Bonds may be the new black for investors, but it looks like fashion trends may be changing in the upcoming season. The massive influx of money into bonds in the wake of the 2008 market decline has been nothing short of astonishing. Investors have stuffed hundreds of billions of dollars into bonds and bond funds in recent years, inflating the sector to its limits. And even though warnings of a bond bubble sounded from many corners of the market, investors' appetites were insatiable. However, new data may be pointing toward what could be the initial stages of the inevitable deflating of this bond market phenomenon.
A change of direction
According to data from research firm TrimTabs Investment Research, the nearly two-year stretch of massive inflows into bond funds has been broken. For the week ending Nov. 17, investors actually pulled $4.3 billion out of open-end bond funds. This is the first outflow from this asset class in 99 straight weeks. According to TrimTabs, the only other period that comes close to comparison is the massive inflow of money into stock funds in the late 1990s, directly before the 2000-2002 bear market, which isn't exactly encouraging for bond investors today. This reversal could be just the first step in a wider move away from bonds.
Now clearly no one can call the top of the market cycle based on one week of fund flow data. Given the degree to which the bond market has been inflated in recent years and the general level of skittishness that persists across the market, though, it wouldn't take much to start the ball rolling and for folks to start dumping their bond holdings.
But even if last week's data are an anomaly and investors go right back to buying bonds, this trend will reverse at some point. So even if we haven't reached the peak of the bond market cycle just yet, we will reach it soon. In my opinion, this is unavoidable. And that means that bond investors may be in for a bit of a shake-up, depending on how fast we come down from that peak.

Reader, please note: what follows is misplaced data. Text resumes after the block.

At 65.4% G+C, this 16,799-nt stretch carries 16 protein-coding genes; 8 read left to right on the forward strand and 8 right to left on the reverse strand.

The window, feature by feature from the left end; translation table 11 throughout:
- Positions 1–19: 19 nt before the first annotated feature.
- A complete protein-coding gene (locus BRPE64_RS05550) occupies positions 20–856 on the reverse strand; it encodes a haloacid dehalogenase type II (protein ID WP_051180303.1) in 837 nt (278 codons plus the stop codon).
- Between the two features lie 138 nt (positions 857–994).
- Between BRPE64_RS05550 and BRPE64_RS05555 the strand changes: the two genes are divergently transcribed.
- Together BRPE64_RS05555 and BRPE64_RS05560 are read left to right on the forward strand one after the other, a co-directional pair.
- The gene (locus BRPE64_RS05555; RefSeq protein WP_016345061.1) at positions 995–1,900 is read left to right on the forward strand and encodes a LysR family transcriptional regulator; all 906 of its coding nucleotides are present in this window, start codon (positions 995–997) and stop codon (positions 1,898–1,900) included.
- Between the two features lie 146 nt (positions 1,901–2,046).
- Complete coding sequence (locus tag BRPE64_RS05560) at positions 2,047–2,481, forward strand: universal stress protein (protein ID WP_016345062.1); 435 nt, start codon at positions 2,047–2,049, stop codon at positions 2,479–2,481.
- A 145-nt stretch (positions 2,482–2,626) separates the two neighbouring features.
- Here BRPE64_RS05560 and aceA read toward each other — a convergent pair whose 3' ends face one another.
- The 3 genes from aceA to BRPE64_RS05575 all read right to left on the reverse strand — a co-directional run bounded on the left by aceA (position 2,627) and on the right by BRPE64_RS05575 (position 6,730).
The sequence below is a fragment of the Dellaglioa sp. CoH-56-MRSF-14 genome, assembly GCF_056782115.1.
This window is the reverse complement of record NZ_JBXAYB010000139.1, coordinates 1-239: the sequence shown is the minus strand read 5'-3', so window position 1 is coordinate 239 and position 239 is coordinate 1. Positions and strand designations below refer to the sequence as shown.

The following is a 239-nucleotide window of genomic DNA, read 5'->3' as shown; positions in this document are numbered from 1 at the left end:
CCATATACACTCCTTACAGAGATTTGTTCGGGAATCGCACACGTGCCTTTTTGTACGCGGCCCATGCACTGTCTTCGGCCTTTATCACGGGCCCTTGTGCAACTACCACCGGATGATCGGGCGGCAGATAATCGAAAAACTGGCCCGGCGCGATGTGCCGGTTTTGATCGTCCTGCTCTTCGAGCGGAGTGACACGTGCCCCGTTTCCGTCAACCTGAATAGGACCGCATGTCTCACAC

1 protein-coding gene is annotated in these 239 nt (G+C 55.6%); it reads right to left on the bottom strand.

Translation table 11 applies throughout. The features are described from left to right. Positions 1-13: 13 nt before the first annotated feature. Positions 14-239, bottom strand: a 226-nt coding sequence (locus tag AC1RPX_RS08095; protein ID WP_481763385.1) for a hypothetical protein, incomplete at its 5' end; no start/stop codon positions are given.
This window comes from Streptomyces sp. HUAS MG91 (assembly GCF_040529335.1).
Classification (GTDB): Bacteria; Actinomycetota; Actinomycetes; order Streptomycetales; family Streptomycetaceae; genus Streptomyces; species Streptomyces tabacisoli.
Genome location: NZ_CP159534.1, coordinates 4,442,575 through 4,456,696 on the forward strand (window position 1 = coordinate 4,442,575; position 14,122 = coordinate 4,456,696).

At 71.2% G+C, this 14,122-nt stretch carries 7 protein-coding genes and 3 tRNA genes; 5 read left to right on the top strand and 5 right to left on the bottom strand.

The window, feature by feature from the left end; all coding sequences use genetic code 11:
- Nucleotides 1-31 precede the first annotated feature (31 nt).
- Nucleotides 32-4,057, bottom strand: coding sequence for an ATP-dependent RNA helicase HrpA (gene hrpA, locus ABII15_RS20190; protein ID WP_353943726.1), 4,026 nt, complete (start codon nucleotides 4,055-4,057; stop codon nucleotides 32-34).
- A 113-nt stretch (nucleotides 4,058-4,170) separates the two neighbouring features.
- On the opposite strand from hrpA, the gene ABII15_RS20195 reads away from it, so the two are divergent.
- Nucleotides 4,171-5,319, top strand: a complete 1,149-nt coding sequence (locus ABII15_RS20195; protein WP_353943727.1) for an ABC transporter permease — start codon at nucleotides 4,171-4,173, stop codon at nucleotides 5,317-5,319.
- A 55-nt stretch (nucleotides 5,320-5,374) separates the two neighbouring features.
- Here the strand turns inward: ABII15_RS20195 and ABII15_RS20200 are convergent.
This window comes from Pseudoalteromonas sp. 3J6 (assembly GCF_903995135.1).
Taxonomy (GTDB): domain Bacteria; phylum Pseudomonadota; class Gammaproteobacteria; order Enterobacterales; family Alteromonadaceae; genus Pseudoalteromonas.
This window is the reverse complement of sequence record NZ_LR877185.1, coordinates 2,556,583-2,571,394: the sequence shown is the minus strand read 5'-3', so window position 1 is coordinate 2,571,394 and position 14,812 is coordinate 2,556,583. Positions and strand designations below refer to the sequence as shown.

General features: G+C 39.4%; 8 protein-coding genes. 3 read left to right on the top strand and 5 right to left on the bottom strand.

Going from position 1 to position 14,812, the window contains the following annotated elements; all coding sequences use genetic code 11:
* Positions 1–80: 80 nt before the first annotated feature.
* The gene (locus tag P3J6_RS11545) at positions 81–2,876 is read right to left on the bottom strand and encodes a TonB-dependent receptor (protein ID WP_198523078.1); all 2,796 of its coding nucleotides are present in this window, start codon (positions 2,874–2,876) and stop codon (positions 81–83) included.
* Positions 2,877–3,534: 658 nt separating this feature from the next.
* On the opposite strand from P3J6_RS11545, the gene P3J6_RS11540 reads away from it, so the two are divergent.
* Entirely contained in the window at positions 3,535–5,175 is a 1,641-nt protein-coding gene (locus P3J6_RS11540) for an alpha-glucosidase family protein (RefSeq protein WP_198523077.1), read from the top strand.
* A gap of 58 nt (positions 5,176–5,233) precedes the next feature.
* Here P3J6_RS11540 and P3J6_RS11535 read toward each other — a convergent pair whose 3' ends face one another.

More aggressive investors shouldn't lose too much sleep over turmoil in the bond market. While all investors should have at least a small fixed income exposure to reduce volatility in their portfolio, longer-term investors still have a decade or two or three before they need to rely on the income-producing power of their bond portfolio. That means you've got plenty of time to ride out any bond market volatility ahead.
However, for folks in or near retirement, the thought of a bond market rout is a pretty scary one. So make sure that you've got adequate cash flow for roughly the next five years no matter what bonds do. If you're going to need access to your money in that time frame, the bond market is not the place for it. Move it to a more liquid investment account that won't be affected by market swings.
Beyond that five-year period, your best bet is still to stick with intermediate-term bonds and bond funds. While your bonds will take a price hit when rates rise or when investors start moving out of the bond market, you should still have enough time to recover from any fluctuations, and higher interest rates down the road will mean you can recoup some of your losses in the form of higher coupon payments on newly issued bonds. To that end, broad-market exchange-traded funds like Vanguard Intermediate-Term Bond ETF
Of course, no matter what is in store for the bond market in the next few years, investors still need to devote a meaningful portion of their portfolio to equities if they want their money to grow over time. So if you've been keeping money on the sidelines out of fear, put that cash to work! Stocks definitely aren't as cheap as they were a year or two ago, but they are still fairly reasonable by historical measures.
For example, one storied, value-oriented investment team is finding a lot to like in the financial and energy sectors right now. The team at Sound Shore (SSHFX) has allocated roughly 40% of fund assets to these two areas. Management believes Credit Suisse
In the energy arena, the fund likes Marathon Oil
Of course, given that investors typically move en masse into and out of asset classes at pretty much exactly the wrong times, fund inflows make for a rather accurate contrarian indicator. So while stocks are clearly the better bargains in the marketplace right now, once fund flows start to reverse and we see investors rushing headlong back into stocks and stock funds, that may be a sign to dial back equity exposure and prepare for another stock market pullback. But for now, the risks are clearly greater in the bond market.
Time will tell exactly when investors' enthusiasm with bonds will end and whether we'll be in for a soft or hard landing as a result. But it will happen. That means at the very least, you've got to be ready for some volatility ahead in the bond market -- and prepare for some potential losses as well.